Rigorous
Volume Three, Issue 3



Stones Bear Witness

Ibtisam Abujad


Consensus

The clouds darkened as if answering the commands of the matter below
The stones vibrated, reciting incantations that everyone heard (but most ignored)
You could sense the warmth of their pulsating veins
as they filled with the droplets sent down from above
Those who heard the rushing sound, like voices speaking in unison,
did not stop to ponder the source of the melody
Even the interpreters, in their dual- brains
did not pay any mind to the language which the hard surfaces spoke

None knew why, but on a summer day, the humming suddenly became more obvious
Rumors circulated that there was contempt hiding beneath the crusty exterior,
that the stones were actually reciting a prayer
which would topple the mountains above their quaint valley
Some laughed, and others held to their morals, calling it fiction
Others fought hard to have the stones banned,
demanding timed explosions that would destroy the mountains
The stones would, then, be exiled beyond the borders of the town

A group of local developers capitalized on the dilemma
If the mountain was deconstructed, it would no longer pose a threat
The townsfolk applauded this idea
Local and global newspapers congratulated the young thinkers
and called for a stone monument to be built in their honor
The townsfolk shook hands and patted backs
For once, all were in complete agreement

The face of the large monolith was slowly eroded by the workers
who had left their professions and positions to volunteer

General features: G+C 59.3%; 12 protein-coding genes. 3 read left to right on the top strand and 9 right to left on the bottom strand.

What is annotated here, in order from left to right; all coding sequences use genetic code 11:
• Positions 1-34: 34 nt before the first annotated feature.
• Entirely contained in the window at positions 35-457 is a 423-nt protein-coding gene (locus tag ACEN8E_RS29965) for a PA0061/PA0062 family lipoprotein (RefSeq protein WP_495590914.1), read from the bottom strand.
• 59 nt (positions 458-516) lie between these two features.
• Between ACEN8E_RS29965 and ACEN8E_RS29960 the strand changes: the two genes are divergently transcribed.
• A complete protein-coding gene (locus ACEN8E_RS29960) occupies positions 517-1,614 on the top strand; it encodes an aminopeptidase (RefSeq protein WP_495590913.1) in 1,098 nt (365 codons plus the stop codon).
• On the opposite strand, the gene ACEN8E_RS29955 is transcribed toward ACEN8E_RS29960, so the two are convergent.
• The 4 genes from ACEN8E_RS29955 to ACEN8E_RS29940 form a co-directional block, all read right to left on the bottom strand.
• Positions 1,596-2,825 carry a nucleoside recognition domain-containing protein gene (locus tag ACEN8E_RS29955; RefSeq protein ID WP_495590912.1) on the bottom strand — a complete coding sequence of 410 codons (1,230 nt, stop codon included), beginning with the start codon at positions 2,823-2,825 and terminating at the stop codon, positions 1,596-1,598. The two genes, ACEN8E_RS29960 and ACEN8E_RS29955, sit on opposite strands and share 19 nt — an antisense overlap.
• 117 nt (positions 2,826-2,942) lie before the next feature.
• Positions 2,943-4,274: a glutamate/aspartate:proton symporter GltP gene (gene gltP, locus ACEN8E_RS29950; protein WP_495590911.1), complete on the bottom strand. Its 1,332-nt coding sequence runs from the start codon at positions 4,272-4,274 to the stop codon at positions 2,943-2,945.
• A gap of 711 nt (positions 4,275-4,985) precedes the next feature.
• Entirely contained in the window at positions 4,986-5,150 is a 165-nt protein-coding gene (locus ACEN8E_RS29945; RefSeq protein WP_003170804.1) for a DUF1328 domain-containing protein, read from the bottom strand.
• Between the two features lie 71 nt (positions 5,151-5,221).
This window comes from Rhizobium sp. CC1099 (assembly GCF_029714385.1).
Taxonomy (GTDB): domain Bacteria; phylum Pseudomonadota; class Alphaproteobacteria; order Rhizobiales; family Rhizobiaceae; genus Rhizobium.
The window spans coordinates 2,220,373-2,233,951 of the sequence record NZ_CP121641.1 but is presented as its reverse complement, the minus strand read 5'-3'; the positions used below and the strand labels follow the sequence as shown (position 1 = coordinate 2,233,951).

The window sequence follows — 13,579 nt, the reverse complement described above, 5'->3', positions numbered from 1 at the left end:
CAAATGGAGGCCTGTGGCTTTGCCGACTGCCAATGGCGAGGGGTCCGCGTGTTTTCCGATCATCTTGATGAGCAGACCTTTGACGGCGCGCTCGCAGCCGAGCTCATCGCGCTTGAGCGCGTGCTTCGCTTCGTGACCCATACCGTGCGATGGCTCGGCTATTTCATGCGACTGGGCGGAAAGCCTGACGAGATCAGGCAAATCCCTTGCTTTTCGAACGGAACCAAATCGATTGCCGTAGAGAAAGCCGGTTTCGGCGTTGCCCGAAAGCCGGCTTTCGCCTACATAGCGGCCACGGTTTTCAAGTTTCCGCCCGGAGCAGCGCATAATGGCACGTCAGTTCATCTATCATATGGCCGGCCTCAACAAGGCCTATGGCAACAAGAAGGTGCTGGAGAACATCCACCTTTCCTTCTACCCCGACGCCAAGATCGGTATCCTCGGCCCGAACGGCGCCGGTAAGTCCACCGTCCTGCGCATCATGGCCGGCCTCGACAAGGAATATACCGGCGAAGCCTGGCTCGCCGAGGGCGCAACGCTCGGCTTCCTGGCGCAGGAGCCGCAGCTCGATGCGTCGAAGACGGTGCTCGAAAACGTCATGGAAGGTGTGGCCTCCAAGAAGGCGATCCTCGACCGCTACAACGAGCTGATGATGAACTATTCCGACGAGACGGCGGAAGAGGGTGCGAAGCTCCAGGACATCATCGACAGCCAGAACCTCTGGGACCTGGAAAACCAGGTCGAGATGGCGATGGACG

They cut the stone into cubed bricks that would be used to encircle the town
The barbed wire, which had usually surrounded the homes,
was replaced with regulation height seven-foot stone barriers
There was an excess of material, so the townsfolk decided to ship it to neighboring villages
The surrounding villages followed suit and wrapped themselves using the stone cubes

Ultimately, the mountain transformed into a peak
and then a hill and then you could only see a pile of rubble
If you had visited the town during that period of time (as many tourists had),
you would mistake the pile of stone remnants for the remains of a sand dune
A sense of despair filled the hearts of the townspeople
Their economy would crumble as their supply of stone dwindled
The mayor called the townspeople to a meeting to search for a solution to the looming misery
City hall was occupied on that day with young and old, some sat and others stood

A consensus was finally reached and the mayor was interviewed on the local TV stations
He argued that the economy could not sustain itself without the brick-making
The town’s economy relied on the selling of stone
He declared that the excavating would continue, now beneath the surface
The townsfolk cheered and the digging began
Deeper they went until, one day, as they had in the past
The rushing of sound permeated the air

The shrieking of the rubble could be heard above the racket of the machinery
and the booming of the dynamite could not drown its waves
Mere seconds would follow until the valley no longer could bear the weight
of the burden it had carried for so many years
The only thing left of the town was a deep depression that reached miles below
The barriers encircling the town hid the tragedy from sight
None of the neighboring villages had come to their aid
Some of the townsfolk who had been away from their homes
due to luck or coincidence, or other unknown reasons, spoke of signs
The town, they said, was always on the verge of collapse


Ibtisam Abujad: "I am a doctoral candidate at Marquette University in Milwaukee, Wisconsin. My creative works have been published in a number of literary journals and magazines, including Entropy, Cream City Review 42.2, and Blue Minaret Literary Journal."




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